Federal Writers' Project – Life Histories/2021/Summer/105/Section 03/Frank Freeman

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Overview[edit | edit source]

Frank Freeman was an African American male born in 1858 in Transylvania County, NC. He was interviewed by Nancy Robinson on June 22nd, 1939, at the age of 80.

Frank Freeman
Spouse(s)Mary Freeman

Biography[edit | edit source]

Childhood[edit | edit source]

Frank Freeman was born in 1858 in Transylvania County which is located in western North Carolina. Freeman was one of the oldest of 11 children in the family. He stayed at his family’s farm and helped with all of the labor until 1880 when his father allowed him to move away. From there, he decided to better himself and get an education at the Tupper Memorial School. Freeman was the only child out of eleven to get an education. He graduated in 1883 and became a teacher.[1]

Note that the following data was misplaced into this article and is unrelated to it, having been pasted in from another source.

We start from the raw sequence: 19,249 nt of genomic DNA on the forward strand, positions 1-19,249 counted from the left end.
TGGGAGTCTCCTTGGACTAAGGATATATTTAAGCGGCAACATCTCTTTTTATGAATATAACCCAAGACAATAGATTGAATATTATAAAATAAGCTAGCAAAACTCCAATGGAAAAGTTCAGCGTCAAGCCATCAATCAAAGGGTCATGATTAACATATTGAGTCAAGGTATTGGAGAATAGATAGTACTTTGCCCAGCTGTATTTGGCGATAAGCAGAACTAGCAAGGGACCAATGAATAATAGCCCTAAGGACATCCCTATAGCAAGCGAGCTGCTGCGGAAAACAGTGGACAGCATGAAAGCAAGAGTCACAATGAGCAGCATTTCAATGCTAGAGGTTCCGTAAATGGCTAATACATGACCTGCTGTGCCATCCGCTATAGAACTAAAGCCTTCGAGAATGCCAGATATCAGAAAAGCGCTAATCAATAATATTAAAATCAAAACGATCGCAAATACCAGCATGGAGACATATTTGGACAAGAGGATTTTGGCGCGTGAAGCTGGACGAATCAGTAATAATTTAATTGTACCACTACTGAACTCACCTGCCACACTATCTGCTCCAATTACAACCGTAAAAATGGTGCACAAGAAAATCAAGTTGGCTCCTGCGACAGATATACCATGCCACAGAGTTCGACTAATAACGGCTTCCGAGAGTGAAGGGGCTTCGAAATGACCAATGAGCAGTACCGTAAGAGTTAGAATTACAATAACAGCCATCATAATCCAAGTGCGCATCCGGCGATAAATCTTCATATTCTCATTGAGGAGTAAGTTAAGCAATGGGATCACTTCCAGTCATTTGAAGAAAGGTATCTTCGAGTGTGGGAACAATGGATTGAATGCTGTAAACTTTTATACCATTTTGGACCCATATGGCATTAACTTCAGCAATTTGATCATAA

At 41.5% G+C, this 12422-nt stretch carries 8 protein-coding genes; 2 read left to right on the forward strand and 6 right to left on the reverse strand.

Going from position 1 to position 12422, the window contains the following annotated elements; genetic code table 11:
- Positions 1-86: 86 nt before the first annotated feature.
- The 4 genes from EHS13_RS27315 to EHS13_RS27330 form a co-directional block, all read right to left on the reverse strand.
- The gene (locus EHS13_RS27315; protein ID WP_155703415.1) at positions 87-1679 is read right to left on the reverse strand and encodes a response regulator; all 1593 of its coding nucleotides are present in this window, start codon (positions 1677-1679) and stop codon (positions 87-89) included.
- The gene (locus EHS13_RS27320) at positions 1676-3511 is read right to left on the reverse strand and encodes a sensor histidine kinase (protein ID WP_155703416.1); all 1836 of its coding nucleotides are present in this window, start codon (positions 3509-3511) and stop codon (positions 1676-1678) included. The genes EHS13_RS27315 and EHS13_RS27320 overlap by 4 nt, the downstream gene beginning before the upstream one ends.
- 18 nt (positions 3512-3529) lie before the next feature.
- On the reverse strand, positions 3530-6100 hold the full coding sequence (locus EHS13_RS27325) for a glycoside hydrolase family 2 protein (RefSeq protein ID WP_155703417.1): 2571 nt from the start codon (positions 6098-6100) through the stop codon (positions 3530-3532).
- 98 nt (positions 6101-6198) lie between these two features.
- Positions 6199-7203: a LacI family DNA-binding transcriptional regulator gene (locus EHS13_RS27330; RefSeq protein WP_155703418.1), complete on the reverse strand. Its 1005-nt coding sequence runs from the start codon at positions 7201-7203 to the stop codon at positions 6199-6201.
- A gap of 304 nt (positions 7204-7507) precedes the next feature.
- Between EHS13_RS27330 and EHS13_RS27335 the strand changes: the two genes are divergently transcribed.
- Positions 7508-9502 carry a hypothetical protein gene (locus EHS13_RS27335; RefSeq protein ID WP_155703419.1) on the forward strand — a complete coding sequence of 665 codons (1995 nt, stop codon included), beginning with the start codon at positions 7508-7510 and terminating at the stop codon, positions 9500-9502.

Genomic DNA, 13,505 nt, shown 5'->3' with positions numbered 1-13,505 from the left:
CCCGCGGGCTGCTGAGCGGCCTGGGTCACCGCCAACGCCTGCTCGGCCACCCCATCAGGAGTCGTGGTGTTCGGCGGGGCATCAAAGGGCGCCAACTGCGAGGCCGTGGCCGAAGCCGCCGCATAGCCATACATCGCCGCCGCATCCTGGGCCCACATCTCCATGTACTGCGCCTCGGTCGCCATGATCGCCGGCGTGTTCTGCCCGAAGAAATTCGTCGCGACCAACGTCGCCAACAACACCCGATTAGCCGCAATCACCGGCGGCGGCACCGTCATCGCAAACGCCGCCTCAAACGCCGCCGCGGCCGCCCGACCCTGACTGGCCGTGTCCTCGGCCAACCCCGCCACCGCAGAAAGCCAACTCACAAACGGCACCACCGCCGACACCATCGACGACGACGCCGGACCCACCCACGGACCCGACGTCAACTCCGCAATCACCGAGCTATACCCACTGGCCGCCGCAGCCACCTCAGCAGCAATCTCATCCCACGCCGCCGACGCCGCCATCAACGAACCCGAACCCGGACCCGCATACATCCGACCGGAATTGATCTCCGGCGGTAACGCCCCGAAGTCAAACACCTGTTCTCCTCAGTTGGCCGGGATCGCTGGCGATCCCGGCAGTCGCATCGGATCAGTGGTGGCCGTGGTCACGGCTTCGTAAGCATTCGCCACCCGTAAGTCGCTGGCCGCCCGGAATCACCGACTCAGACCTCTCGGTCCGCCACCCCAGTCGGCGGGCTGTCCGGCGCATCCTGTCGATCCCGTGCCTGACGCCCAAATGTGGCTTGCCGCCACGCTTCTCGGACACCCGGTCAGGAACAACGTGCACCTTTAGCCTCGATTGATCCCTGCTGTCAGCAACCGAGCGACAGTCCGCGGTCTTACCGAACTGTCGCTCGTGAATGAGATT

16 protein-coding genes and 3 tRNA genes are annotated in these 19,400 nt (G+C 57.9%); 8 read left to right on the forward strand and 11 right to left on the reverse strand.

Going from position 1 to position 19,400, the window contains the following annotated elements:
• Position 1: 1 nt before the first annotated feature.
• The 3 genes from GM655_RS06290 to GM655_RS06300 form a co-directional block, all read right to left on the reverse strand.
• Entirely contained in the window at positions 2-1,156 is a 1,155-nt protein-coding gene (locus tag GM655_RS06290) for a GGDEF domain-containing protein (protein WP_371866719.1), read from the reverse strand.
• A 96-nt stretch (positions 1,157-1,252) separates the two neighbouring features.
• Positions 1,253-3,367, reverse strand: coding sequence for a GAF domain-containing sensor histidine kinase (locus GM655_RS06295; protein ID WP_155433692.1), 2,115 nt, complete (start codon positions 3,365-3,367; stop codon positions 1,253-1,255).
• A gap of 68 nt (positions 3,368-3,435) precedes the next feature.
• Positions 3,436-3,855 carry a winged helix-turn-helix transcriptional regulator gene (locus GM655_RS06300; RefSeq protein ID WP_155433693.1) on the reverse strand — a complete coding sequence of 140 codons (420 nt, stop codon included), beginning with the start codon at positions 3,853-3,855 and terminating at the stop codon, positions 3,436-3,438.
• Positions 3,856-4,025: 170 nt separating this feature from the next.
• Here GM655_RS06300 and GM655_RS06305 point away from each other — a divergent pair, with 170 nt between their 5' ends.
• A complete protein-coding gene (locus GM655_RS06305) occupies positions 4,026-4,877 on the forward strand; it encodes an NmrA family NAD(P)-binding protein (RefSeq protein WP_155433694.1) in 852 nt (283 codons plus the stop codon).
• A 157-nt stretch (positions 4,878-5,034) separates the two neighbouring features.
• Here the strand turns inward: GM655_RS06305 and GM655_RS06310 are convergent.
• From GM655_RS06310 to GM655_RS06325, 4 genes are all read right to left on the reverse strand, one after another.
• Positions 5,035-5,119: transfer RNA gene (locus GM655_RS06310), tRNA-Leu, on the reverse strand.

Career[edit | edit source]


Freeman's early years as a teacher saw a lot of movement from school to school. His first teaching job was at a school called Light Ville. He taught there for four years before moving to another school called Hortonville. After eight years there, he again moved to another school called Sleepy Hollow. After 10 years there, Freeman finally caught his big break. He was offered a job opportunity to become the next principal at Greasy Fork School. He took this opportunity and was the principal there for 21 years until they forced him to resign. Freeman was not happy about how his career in teaching ended. He said they were pushing out all of the older teachers and replacing them with “better-trained workers.”[2] The one thing that stayed consistent with Freeman throughout his teaching career was his pay. He was always paid $25 a month, no more, no less for 43 years. He says he never taught for the money, he taught because he loved it. After teaching, Freeman got a job shelling beans and peas at the city market just to make ends meet.[3]